The summer season in the United States results in lots of time spent outdoors and on-the-go, with no shortage of snack foods in tow. However, unlike the snacks from past decades and all other prepared foods on the market, today’s products likely lack the artificial trans fats known as partially hydrogenated oils (PHOs). PHOs have been a subject of controversy and confusion among consumers for the past several decades since their commercialization in the mid-twentieth century. Let’s briefly examine their sudden rise in the marketplace followed by their dramatic decline, resulting in the current regulatory ban on PHOs. Continue Reading

The term “dioxins” refers to a group of toxic compounds formed as a result of human activity, such as waste incineration, backyard burning and industrial processes involving chlorine. Once produced, they continue to linger in the environment due to their strong chemical structure that is resistant to breakdown. Over time, they make their way into our rivers, lakes and soil, eventually landing up in our food supply. But should you be worried about dioxins in your supply chain?  And if these toxic compounds could be present in your supply chain, what actions should you take? Ask yourself the following three key questions to help manage potential dioxin contamination. Continue Reading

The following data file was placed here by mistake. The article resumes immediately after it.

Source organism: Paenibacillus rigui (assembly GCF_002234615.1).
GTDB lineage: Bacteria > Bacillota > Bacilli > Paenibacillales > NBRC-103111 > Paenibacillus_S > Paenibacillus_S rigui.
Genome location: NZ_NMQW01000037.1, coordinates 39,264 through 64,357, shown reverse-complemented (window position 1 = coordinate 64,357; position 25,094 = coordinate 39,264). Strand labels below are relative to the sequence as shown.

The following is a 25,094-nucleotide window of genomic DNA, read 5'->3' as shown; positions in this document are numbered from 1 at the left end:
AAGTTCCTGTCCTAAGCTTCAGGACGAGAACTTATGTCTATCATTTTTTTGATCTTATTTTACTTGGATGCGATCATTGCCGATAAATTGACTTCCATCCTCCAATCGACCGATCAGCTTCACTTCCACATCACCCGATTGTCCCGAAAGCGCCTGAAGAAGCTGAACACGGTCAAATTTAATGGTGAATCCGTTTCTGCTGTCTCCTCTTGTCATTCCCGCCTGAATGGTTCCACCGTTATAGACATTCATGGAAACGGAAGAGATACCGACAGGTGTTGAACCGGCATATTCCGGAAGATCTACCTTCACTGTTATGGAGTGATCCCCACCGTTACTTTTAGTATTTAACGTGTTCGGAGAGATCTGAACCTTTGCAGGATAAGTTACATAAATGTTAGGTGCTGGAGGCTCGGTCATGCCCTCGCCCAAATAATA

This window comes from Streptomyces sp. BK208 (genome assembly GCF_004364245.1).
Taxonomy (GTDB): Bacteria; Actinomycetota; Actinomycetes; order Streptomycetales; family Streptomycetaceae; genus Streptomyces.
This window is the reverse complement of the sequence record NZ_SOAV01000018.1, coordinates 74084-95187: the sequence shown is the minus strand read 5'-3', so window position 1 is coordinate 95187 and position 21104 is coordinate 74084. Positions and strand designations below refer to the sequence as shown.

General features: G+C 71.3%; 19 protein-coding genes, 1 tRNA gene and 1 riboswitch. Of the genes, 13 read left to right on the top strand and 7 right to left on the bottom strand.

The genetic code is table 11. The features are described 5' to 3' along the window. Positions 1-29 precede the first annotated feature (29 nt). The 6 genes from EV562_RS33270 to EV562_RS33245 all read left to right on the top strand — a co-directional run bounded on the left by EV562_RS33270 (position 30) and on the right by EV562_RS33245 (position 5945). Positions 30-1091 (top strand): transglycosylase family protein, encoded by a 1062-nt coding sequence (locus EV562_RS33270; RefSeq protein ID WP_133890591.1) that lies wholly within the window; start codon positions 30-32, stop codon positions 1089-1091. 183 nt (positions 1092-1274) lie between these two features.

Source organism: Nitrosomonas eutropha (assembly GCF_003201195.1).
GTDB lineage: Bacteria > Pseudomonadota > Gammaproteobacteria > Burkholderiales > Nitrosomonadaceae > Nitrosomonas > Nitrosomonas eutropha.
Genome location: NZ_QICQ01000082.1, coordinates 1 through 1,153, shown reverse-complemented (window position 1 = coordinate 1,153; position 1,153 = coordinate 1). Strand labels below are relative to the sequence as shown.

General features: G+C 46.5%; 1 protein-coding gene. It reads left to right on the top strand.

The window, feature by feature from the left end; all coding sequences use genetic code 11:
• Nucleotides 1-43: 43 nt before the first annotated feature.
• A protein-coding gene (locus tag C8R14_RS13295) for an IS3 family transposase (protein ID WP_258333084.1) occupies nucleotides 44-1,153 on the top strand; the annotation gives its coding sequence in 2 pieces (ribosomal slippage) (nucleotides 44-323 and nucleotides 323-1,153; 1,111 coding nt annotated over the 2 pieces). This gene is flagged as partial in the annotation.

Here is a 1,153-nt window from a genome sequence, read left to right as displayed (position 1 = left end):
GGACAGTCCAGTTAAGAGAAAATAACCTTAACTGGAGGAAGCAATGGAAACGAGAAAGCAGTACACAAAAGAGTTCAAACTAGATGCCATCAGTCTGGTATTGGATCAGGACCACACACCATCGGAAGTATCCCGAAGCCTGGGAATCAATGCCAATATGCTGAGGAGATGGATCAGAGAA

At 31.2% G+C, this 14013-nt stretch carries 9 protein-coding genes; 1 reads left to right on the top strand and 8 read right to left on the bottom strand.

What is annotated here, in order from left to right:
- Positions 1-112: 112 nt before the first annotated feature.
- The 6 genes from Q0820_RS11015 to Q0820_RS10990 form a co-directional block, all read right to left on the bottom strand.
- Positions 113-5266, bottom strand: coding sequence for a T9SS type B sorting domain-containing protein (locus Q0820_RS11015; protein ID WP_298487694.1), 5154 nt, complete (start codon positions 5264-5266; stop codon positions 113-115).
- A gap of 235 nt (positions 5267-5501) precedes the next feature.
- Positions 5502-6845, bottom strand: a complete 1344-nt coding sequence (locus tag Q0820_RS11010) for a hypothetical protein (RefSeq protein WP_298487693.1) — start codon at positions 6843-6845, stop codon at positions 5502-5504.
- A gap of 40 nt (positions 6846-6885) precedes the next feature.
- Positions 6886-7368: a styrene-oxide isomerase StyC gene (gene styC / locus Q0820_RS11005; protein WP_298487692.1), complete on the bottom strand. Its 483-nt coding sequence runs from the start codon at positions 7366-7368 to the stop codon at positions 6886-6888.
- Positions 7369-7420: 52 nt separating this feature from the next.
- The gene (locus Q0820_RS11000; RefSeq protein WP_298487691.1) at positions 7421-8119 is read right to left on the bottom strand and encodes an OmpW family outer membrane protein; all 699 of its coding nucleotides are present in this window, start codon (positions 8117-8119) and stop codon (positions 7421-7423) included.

The use of glyphosate, one of the most popular herbicides for agriculture, has become a hot topic in the press in both the United States (US) and the European Union (EU) over the past few years. Legislators, advocacy groups, food producers and scientists have been debating about the safety of glyphosate and on its usage on grain farms, in storage areas and even in our homes. To help food manufacturers understand how this affects their companies, we’ve answered five key questions about glyphosate below: Continue Reading

The infant formula market is growing rapidly as consumers decide to use powdered formulas as a supplement to, or in place of, breastfeeding. Formula typically serves as an infant’s sole source of nutrition, which poses unique challenges to infant food manufacturers. Because it serves as one of the only foods an infant consumes, it is vital to safeguard and protect infant formula against potential adulteration issues, whether that be physical, chemical or microbiological. Infant formula also contains more nutritional components than traditional foods, so the supply chain tends to be longer and more global than other commodities due to the procurement of many ingredients. Continue Reading

The nutrients found in foods provide our bodies with energy for growth and repair, as they are composed of carbohydrates, protein, fats, minerals and vitamins. Carbohydrates make up a group of organic compounds that include sugars and starches, while proteins are important for growth and repair, and fats or lipids can supply more than twice the amount of energy as carbohydrates or proteins. The amount of a given nutrient found in a food item can be determined using analytical chemistry tests. Continue Reading